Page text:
Don’t come outside of o¢ ce hours unless you have an appointment.
Textbooks: none required. See syllabus for recommendations.
Slides will be posted before lecture. They are not su¢ cient on their
own as notes: you should complete them with your own notes during
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9 problem sets. Discuss problems with each other - most of you will
learn a lot from each other - but write your own solutions.
Due at the beginning of lecture on dates indicated on the syllabus
Can erase up to 25% of the marks you lose on exams - see course
document for details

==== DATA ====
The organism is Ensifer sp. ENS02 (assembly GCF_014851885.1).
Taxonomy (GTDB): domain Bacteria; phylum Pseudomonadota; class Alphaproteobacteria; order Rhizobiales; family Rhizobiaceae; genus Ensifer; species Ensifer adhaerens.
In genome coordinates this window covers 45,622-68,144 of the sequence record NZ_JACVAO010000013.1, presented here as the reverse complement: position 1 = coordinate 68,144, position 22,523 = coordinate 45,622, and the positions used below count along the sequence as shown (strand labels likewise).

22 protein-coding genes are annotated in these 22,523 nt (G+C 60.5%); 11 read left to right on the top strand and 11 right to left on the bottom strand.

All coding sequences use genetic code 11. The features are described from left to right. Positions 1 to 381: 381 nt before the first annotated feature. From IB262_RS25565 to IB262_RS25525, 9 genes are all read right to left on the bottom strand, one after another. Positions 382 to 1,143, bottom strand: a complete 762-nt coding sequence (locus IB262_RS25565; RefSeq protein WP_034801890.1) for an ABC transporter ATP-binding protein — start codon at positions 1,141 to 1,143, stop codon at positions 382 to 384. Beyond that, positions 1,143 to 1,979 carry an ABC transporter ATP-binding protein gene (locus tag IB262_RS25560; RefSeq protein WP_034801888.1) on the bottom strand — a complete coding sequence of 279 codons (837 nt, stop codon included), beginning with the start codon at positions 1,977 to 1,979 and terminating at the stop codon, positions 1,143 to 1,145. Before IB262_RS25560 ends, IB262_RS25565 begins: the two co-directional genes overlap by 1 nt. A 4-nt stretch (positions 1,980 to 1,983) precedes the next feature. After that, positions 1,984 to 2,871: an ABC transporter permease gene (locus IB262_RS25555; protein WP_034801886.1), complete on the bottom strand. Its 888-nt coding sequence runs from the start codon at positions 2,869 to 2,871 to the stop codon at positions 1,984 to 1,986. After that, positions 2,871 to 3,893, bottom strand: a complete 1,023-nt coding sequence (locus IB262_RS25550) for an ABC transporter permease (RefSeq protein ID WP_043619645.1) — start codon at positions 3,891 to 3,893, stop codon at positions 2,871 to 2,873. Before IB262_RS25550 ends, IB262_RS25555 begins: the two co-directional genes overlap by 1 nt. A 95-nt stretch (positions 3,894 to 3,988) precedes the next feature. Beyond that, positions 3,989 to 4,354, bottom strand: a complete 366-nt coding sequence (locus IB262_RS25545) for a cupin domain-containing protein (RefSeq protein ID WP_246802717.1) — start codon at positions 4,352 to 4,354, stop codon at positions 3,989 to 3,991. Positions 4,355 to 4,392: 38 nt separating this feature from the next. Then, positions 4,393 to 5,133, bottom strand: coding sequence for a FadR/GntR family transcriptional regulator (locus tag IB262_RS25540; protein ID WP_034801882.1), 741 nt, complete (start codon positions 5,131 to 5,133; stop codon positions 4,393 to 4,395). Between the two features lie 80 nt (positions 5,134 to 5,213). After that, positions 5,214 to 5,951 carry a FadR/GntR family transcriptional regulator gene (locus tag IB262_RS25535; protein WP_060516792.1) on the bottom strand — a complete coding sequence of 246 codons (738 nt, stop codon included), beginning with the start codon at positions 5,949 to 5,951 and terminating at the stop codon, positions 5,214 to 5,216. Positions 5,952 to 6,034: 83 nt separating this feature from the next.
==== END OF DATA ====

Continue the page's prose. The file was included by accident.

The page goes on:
Only graded for completeness - so don’t copy from others or last
semester’s solutions
Each problem set is worth 5 points, and you only need 39 points for
the maximum grade bene…t.
You will not be allowed to make up or receive an adjustment for the
…rst problem set missed for a valid reason, since you can still get 39
points from the other 8.
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A quiz (28 points), a midterm (72 points) and a …nal (125 points)
Slightly shorter - so hopefully more manageable - than past years
You must see me at least 7 days before the quiz/midterm for an
exemption (except for medical emergencies).
If you miss the quiz/midterm for a medical reason, you must present
(email is …ne) an SFU Certi…cate of Illness within 10 days of the
test. You must see the doctor on or before the day of the test.
Email me this week if you will miss the …nal for religious reasons.
Otherwise, only medical emergencies are acceptable.
See the document posted online for detailed rules.